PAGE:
C: What kind of stuff did you do [In regards to in-person promotion]?

T: Just going to shows and passing out flyers to people and Jake being a very physical member of the scene and i mean for every tour we’ve ever done up to this point, we sell CDs outside after the show. Just stuff like that. That’s just as important.

C: Do you see other bands doing that? I mean I know bands do that but at your tier that you’re at right now, do you see other bands putting in that work?

T: No. Not really.

C: But at the end of the day, even if you don’t sell a single CD, you’re still talking to the fans.

T: Yeah and it’s also a name recognition thing. Warped Tour was different. It’s definitely more prominent there, but I don’t see local Chicago bands outside of shows, like after shows just selling CDs or promoting their band or whatever and especially in Chicago that’s such a great-

C: support system?

T: Yeah and we’ve got a great platform to do that. There’s so many shows, so many venues. I think it’s important to not underestimate word of mouth and in-person promotion.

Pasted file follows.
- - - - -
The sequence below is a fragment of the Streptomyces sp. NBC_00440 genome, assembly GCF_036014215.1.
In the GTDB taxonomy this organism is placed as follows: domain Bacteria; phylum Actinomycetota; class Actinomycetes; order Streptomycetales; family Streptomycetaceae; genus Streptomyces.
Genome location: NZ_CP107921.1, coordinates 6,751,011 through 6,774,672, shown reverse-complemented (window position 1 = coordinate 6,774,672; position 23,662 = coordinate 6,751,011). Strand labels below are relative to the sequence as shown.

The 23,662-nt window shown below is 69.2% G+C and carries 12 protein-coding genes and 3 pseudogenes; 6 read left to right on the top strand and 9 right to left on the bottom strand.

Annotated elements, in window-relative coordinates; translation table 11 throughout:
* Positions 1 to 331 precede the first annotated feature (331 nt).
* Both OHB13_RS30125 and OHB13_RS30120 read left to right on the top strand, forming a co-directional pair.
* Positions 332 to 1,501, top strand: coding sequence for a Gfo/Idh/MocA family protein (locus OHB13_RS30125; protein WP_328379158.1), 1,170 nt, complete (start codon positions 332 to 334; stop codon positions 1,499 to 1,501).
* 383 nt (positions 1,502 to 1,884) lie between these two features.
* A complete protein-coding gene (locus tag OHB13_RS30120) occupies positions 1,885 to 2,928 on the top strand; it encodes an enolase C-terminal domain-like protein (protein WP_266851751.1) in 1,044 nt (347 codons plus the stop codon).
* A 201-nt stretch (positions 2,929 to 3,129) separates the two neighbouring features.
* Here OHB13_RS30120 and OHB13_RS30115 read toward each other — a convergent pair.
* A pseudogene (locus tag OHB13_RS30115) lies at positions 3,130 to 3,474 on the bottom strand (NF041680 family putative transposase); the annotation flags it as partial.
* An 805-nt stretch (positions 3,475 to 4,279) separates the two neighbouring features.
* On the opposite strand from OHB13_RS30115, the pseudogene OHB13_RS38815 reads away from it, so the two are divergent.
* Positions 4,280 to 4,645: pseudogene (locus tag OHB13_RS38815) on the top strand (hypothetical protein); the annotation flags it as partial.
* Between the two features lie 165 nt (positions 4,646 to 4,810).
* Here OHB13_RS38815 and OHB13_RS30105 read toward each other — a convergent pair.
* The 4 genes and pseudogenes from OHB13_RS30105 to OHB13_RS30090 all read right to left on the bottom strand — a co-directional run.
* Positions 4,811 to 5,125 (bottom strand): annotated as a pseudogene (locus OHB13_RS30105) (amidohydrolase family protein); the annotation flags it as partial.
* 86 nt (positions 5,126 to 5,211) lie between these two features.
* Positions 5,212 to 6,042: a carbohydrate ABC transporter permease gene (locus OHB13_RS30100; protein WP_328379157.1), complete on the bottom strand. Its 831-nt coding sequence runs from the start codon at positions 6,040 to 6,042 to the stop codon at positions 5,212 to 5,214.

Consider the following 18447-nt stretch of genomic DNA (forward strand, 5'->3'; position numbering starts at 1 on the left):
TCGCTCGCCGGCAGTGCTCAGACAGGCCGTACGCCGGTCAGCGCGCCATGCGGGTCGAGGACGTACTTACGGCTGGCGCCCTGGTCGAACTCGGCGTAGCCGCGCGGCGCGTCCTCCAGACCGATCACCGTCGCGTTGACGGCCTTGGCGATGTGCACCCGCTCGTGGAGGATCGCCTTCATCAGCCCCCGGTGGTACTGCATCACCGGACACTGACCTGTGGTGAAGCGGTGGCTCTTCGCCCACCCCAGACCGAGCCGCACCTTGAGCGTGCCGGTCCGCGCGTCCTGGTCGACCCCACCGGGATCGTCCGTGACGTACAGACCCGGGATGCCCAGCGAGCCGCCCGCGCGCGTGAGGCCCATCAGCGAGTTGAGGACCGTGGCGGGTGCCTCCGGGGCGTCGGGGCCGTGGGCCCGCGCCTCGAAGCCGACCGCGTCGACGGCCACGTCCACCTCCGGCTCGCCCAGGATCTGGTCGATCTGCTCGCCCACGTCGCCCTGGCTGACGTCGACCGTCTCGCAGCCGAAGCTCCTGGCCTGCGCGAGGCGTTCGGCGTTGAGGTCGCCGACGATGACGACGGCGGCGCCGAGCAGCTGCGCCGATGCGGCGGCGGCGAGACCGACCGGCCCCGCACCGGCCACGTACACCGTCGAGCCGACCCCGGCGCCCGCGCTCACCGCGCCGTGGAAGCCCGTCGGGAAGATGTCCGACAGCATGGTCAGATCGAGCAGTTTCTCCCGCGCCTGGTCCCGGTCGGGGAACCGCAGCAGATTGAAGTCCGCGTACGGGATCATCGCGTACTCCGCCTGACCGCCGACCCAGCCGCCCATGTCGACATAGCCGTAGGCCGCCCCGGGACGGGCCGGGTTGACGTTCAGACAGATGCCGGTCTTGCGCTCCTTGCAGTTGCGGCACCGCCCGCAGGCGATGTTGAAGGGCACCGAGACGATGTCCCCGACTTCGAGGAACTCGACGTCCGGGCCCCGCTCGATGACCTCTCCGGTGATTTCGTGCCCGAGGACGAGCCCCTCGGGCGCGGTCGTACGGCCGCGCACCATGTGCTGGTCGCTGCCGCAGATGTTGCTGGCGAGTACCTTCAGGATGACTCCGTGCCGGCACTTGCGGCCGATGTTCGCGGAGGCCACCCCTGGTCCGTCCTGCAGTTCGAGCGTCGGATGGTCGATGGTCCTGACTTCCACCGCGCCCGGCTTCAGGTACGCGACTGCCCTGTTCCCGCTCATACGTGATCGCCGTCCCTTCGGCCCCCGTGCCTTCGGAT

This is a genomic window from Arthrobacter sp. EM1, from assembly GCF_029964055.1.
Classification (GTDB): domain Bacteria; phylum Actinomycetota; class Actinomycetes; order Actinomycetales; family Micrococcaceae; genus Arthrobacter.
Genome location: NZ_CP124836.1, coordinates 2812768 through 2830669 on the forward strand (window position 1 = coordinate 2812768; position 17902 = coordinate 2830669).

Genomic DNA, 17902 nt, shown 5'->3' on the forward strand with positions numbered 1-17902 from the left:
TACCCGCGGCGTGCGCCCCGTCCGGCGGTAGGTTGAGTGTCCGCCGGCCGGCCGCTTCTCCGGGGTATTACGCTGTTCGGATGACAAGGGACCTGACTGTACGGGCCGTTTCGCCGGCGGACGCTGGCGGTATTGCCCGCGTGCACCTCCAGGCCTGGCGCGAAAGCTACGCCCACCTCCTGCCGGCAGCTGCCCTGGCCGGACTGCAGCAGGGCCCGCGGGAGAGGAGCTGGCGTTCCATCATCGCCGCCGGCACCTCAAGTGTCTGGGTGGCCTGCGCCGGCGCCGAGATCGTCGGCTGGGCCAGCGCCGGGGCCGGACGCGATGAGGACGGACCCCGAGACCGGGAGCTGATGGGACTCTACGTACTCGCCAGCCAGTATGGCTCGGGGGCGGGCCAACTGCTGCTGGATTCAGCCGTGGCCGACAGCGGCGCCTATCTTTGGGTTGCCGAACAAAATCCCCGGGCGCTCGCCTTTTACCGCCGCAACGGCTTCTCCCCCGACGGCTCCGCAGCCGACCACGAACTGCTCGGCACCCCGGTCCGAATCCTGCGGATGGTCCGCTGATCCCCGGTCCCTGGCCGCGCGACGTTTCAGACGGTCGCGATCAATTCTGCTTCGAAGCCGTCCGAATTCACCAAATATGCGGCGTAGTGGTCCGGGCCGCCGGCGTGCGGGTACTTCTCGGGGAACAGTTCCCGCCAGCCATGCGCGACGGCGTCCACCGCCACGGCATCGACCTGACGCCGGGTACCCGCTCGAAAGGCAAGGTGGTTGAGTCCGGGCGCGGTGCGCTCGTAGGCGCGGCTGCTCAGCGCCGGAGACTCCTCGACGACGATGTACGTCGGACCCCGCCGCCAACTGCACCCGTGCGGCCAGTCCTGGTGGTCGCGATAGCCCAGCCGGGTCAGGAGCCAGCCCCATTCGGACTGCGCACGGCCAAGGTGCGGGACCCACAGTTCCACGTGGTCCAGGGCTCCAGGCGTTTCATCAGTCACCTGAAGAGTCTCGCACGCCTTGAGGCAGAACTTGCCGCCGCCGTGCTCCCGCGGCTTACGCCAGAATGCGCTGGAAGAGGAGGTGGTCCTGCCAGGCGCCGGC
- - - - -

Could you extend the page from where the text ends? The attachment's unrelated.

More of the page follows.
C: Yeah, I mean that’s the oldest marketing tactic right? Word of mouth, people are gonna talk.

T:  There’s just a difference between face to face interaction as opposed to social media interaction. But as far as branding I think you gotta hit all platforms and I see a lot of younger bands don’t utilize that as much.

C: Do you think there’s cynicism in it? like “Oh I’m not gonna use social media.” I see that as being prevalent, especially in the punks scenes. Like, “I’m not gonna use this, it’s stupid.”

T: Yeah.

C: But the ones that use it, and use it well, get big.

T: Yeah, it helps. I would probably agree with that.

C: You guys do it well. You have a bunch of meme pages and-

T: Thanks. Yeah we definitely have this fan community and I think that counts a lot from us being responsive, and communicative on social media. Even if it is just internet fodder, we’ll get more response from more dumb, silly tweets than from a tour announcement.

C: How does that make you feel?